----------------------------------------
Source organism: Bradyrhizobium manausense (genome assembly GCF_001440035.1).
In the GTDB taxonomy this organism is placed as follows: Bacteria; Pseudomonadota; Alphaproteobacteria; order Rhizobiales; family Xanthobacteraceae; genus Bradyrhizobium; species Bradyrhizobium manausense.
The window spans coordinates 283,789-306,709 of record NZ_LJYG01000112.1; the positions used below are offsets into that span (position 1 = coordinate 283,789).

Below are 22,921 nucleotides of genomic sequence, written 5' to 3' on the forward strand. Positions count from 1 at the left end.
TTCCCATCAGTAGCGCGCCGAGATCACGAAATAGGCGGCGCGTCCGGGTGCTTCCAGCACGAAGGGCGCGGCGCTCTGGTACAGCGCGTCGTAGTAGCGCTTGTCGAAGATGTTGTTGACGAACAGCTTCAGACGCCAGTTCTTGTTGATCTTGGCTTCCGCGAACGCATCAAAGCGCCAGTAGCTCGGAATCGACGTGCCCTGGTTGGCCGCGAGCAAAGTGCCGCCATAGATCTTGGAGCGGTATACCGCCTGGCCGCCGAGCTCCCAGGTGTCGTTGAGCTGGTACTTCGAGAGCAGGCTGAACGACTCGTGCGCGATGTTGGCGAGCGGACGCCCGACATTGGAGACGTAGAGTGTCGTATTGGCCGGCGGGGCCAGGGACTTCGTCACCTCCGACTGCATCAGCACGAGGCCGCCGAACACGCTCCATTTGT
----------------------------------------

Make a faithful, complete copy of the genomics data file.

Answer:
Source organism: Bradyrhizobium manausense (genome assembly GCF_001440035.1).
In the GTDB taxonomy this organism is placed as follows: Bacteria; Pseudomonadota; Alphaproteobacteria; order Rhizobiales; family Xanthobacteraceae; genus Bradyrhizobium; species Bradyrhizobium manausense.
The window spans coordinates 283,789-306,709 of record NZ_LJYG01000112.1; the positions used below are offsets into that span (position 1 = coordinate 283,789).

Below are 22,921 nucleotides of genomic sequence, written 5' to 3' on the forward strand. Positions count from 1 at the left end.
TTCCCATCAGTAGCGCGCCGAGATCACGAAATAGGCGGCGCGTCCGGGTGCTTCCAGCACGAAGGGCGCGGCGCTCTGGTACAGCGCGTCGTAGTAGCGCTTGTCGAAGATGTTGTTGACGAACAGCTTCAGACGCCAGTTCTTGTTGATCTTGGCTTCCGCGAACGCATCAAAGCGCCAGTAGCTCGGAATCGACGTGCCCTGGTTGGCCGCGAGCAAAGTGCCGCCATAGATCTTGGAGCGGTATACCGCCTGGCCGCCGAGCTCCCAGGTGTCGTTGAGCTGGTACTTCGAGAGCAGGCTGAACGACTCGTGCGCGATGTTGGCGAGCGGACGCCCGACATTGGAGACGTAGAGTGTCGTATTGGCCGGCGGGGCCAGGGACTTCGTCACCTCCGACTGCATCAGCACGAGGCCGCCGAACACGCTCCATTTGT